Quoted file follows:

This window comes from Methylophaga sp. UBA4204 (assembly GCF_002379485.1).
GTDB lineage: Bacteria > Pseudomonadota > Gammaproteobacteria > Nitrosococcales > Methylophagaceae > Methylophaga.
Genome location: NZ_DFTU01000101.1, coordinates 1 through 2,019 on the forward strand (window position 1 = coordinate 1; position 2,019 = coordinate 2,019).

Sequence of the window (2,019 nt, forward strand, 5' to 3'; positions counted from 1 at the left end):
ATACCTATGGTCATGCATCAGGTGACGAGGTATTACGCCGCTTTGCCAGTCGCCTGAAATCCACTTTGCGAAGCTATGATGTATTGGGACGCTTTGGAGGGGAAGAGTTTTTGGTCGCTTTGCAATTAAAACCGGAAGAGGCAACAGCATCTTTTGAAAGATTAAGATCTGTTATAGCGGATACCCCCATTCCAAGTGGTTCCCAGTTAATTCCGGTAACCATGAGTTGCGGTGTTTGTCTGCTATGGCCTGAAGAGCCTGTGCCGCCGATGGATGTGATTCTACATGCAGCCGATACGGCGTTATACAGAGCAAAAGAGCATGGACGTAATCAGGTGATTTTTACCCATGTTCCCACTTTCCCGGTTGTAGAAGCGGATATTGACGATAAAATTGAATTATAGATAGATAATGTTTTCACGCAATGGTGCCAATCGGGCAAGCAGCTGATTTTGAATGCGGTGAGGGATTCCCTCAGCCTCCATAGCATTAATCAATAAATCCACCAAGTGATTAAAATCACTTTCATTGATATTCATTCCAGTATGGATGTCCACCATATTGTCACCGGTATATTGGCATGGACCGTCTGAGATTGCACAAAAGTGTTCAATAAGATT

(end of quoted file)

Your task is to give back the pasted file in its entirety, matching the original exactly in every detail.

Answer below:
This window comes from Methylophaga sp. UBA4204 (assembly GCF_002379485.1).
GTDB lineage: Bacteria > Pseudomonadota > Gammaproteobacteria > Nitrosococcales > Methylophagaceae > Methylophaga.
Genome location: NZ_DFTU01000101.1, coordinates 1 through 2,019 on the forward strand (window position 1 = coordinate 1; position 2,019 = coordinate 2,019).

Sequence of the window (2,019 nt, forward strand, 5' to 3'; positions counted from 1 at the left end):
ATACCTATGGTCATGCATCAGGTGACGAGGTATTACGCCGCTTTGCCAGTCGCCTGAAATCCACTTTGCGAAGCTATGATGTATTGGGACGCTTTGGAGGGGAAGAGTTTTTGGTCGCTTTGCAATTAAAACCGGAAGAGGCAACAGCATCTTTTGAAAGATTAAGATCTGTTATAGCGGATACCCCCATTCCAAGTGGTTCCCAGTTAATTCCGGTAACCATGAGTTGCGGTGTTTGTCTGCTATGGCCTGAAGAGCCTGTGCCGCCGATGGATGTGATTCTACATGCAGCCGATACGGCGTTATACAGAGCAAAAGAGCATGGACGTAATCAGGTGATTTTTACCCATGTTCCCACTTTCCCGGTTGTAGAAGCGGATATTGACGATAAAATTGAATTATAGATAGATAATGTTTTCACGCAATGGTGCCAATCGGGCAAGCAGCTGATTTTGAATGCGGTGAGGGATTCCCTCAGCCTCCATAGCATTAATCAATAAATCCACCAAGTGATTAAAATCACTTTCATTGATATTCATTCCAGTATGGATGTCCACCATATTGTCACCGGTATATTGGCATGGACCGTCTGAGATTGCACAAAAGTGTTCAATAAGATT